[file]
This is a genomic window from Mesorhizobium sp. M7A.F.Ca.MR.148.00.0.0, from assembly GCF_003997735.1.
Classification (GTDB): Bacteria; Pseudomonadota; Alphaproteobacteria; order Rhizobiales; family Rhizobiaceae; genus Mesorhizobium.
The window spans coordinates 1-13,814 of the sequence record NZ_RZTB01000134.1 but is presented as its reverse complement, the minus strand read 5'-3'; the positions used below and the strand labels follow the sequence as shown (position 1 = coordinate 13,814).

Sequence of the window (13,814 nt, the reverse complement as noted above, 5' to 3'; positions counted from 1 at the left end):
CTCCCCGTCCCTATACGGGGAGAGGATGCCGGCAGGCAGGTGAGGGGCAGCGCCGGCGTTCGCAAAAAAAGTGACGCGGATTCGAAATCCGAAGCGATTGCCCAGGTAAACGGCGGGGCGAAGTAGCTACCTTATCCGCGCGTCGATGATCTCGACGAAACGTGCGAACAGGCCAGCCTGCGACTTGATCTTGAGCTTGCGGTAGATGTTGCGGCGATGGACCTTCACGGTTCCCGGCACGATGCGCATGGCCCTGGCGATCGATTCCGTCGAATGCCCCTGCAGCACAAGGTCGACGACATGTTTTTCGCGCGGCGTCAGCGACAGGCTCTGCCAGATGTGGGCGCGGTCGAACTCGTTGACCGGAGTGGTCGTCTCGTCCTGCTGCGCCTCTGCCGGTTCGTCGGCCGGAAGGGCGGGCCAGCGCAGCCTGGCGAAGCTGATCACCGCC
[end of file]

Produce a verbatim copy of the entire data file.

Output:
This is a genomic window from Mesorhizobium sp. M7A.F.Ca.MR.148.00.0.0, from assembly GCF_003997735.1.
Classification (GTDB): Bacteria; Pseudomonadota; Alphaproteobacteria; order Rhizobiales; family Rhizobiaceae; genus Mesorhizobium.
The window spans coordinates 1-13,814 of the sequence record NZ_RZTB01000134.1 but is presented as its reverse complement, the minus strand read 5'-3'; the positions used below and the strand labels follow the sequence as shown (position 1 = coordinate 13,814).

Sequence of the window (13,814 nt, the reverse complement as noted above, 5' to 3'; positions counted from 1 at the left end):
CTCCCCGTCCCTATACGGGGAGAGGATGCCGGCAGGCAGGTGAGGGGCAGCGCCGGCGTTCGCAAAAAAAGTGACGCGGATTCGAAATCCGAAGCGATTGCCCAGGTAAACGGCGGGGCGAAGTAGCTACCTTATCCGCGCGTCGATGATCTCGACGAAACGTGCGAACAGGCCAGCCTGCGACTTGATCTTGAGCTTGCGGTAGATGTTGCGGCGATGGACCTTCACGGTTCCCGGCACGATGCGCATGGCCCTGGCGATCGATTCCGTCGAATGCCCCTGCAGCACAAGGTCGACGACATGTTTTTCGCGCGGCGTCAGCGACAGGCTCTGCCAGATGTGGGCGCGGTCGAACTCGTTGACCGGAGTGGTCGTCTCGTCCTGCTGCGCCTCTGCCGGTTCGTCGGCCGGAAGGGCGGGCCAGCGCAGCCTGGCGAAGCTGATCACCGCC